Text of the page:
The letter posted below was forwarded to me by a good friend and colleague. It’s an open letter to August A. Busch IV regarding Anheuser-Busch’s plans to move production of the newly acquired Rolling Rock brand to Newark, New Jersey and sell the Latrobe Brewery. The town of Latrobe is in Western Pennsylvania, a little over 40 miles from Pittsburgh. It’s a small town, with a population of around 9,000 people. Arnold Palmer was born there, and so was Fred “Mr.” Rogers. It is believed the first professional football game was played in Latrobe (September 3, 1895) and the first banana split was made there (in 1894). Since 1893, it has been the home of the Latrobe Brewery and by and large, most people know the town of Latrobe because of Rolling Rock. Having grown up in a small town in Pennsylvania, I understand how seriously people take their history and heritage, how much it means to them. Sure there are economics involved in Latrobe, too, but it isn’t just about that. It’s also about people, small town loyalty and a real sense of community pride. So when the brewery employees were summarily told they had two months and then not only their jobs would be lost, but also a piece of the town’s heritage, it must have felt like the proverbial rug had been pulled out from under them.
That’s why I was surprised that the same day Anheuser-Busch announced the purchase of the Rolling Rock brand from InBev that they would also sour that news by mentioning that the Latrobe Brewery would be sold or closed. I’m sure it was simply an economy of scales argument, a business decision. But it would have been far more prudent to have waited to drop that bombshell until after the purchase story was out of the news cycle. Because, as the letter points out, A-B has been waxing poetic in ads and press releases about their corporate citizenship, their affinity for family, community and heritage. Of course that’s just propaganda, corporations don’t really care about those things, they just want to appear to care about those things because it improves their image. Corporations only have one function, making a profit, and are responsible to only one group of people: their shareholders. Oddly enough, though, when companies spin themselves as good guys, people actually expect them to act that way.
So Christina Gumola, the daughter of a Latrobe Brewing Company employee, sent the letter below to the president, vice president, and other board members at Anheuser-Busch regarding their recent purchase of Rolling Rock last Friday.
An online petition has also been set up to collect signatures with the goal of keeping Rolling Roock in Latrobe and keeping the town’s brewery open. As of 9:30 this morning, almost 6,000 people had signed the petition.
It’s doubtful that any emotional appeals to decency or a sense of family will carry any weight, which is ironic since A-B presents itself as a family company and has had numerous family members at its helm stretching back to its inception in the mid-1800s. I wish I wasn’t so realistic about this — some might say cynical — but unless the shareholders are convinced that profits will suffer by moving production and closing the brewery in Latrobe, I can’t see this decision being changed. But who knows, perhaps if there is enough of a hue and cry they may at least postpone the decision and wait until the furor has died down before closing the brewery.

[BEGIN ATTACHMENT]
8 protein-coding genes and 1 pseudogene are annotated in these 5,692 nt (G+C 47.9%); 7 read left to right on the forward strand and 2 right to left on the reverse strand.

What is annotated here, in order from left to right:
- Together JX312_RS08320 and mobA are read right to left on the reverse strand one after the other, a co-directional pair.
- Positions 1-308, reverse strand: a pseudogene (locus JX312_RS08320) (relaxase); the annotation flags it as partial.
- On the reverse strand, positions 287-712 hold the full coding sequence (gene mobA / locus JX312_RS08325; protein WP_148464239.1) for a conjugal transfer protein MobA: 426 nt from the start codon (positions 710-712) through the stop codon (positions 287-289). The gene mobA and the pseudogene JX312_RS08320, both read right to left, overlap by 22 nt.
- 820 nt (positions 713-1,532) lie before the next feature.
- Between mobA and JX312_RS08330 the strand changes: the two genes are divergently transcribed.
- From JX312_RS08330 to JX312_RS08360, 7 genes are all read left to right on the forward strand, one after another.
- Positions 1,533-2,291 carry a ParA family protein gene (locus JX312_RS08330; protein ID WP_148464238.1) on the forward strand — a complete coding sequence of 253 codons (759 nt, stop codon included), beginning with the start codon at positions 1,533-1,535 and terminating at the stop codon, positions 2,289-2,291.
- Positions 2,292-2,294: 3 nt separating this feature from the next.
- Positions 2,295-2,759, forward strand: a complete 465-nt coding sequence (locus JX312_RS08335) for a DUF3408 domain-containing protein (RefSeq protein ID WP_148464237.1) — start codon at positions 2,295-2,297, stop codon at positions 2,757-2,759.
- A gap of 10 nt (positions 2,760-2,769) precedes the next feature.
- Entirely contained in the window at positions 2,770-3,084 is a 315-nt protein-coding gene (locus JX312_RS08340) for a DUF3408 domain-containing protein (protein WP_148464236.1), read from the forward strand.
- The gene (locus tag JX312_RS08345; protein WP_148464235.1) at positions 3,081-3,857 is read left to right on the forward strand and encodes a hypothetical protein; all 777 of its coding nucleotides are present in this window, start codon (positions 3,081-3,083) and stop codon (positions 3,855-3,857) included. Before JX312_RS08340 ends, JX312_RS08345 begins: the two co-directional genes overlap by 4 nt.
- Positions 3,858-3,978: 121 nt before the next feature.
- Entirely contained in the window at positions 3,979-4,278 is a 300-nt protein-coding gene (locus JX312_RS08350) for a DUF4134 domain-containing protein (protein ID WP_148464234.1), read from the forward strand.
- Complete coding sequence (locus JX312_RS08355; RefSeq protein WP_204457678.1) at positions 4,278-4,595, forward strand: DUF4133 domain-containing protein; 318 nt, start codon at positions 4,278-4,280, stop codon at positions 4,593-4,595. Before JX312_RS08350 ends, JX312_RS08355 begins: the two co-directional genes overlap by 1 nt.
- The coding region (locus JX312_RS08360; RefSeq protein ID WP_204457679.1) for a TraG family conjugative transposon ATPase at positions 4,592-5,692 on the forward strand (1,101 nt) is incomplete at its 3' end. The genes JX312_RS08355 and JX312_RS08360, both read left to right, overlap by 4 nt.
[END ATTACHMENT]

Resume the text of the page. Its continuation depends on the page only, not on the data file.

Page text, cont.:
But hope springs eternal and I certainly support the effort and wish them well, whatever the outcome.
An Open Letter to Anhesuer-Busch from Christina Gumola:
It was on Friday May 19, 2006, when I received a phone call from my father Richard Pavlik, who is a 22 year long employee of Latrobe Brewing Company, when I got the news. “The label was bought by Anheuser-Busch for $82 million.” I quickly asked about the future of his job in which he replied, “I have 60 days then I no longer have a job.” Immediately I broke down in tears for many reasons, one of which was my concern for the well-being of my parents and the effect this job loss will have on their lives. I have to admit that along with my sadness, I was very angry. “How could someone do this to, not only my father and the other 200+ employees of Latrobe Brewing Company, but to a whole community whose livelihood revolved around their pride and commitment to Latrobe Brewing Company-more specifically Rolling Rock beer.”
Despite my anger, I understand that Anheuser-Busch’s purchase of Rolling Rock was a decision based on business. However; I feel that this decision was made without an understanding of the devastating impact that the removal of Rolling Rock would have on the people of Latrobe and the surrounding communities. In addition, I feel that Anheuser-Busch may not have thought enough about how keeping Rolling Rock in Latrobe could help their own company from a business standpoint.
Ever since the announcement of Anheuser-Busch’s purchase of Rolling Rock and the plan to move it out of Latrobe, it’s as if a large dark cloud has settled over Latrobe. Not only has this decision gloomed the employees of Latrobe Brewing Company, but it has gloomed those who are also committed to the greatness that Rolling Rock brings to Latrobe. It feels as if someone took something so important out of our lives that we can never get back. I know that I am speaking for everyone who has pride in Rolling Rock when I say that we are truly hurt and devastated for this loss.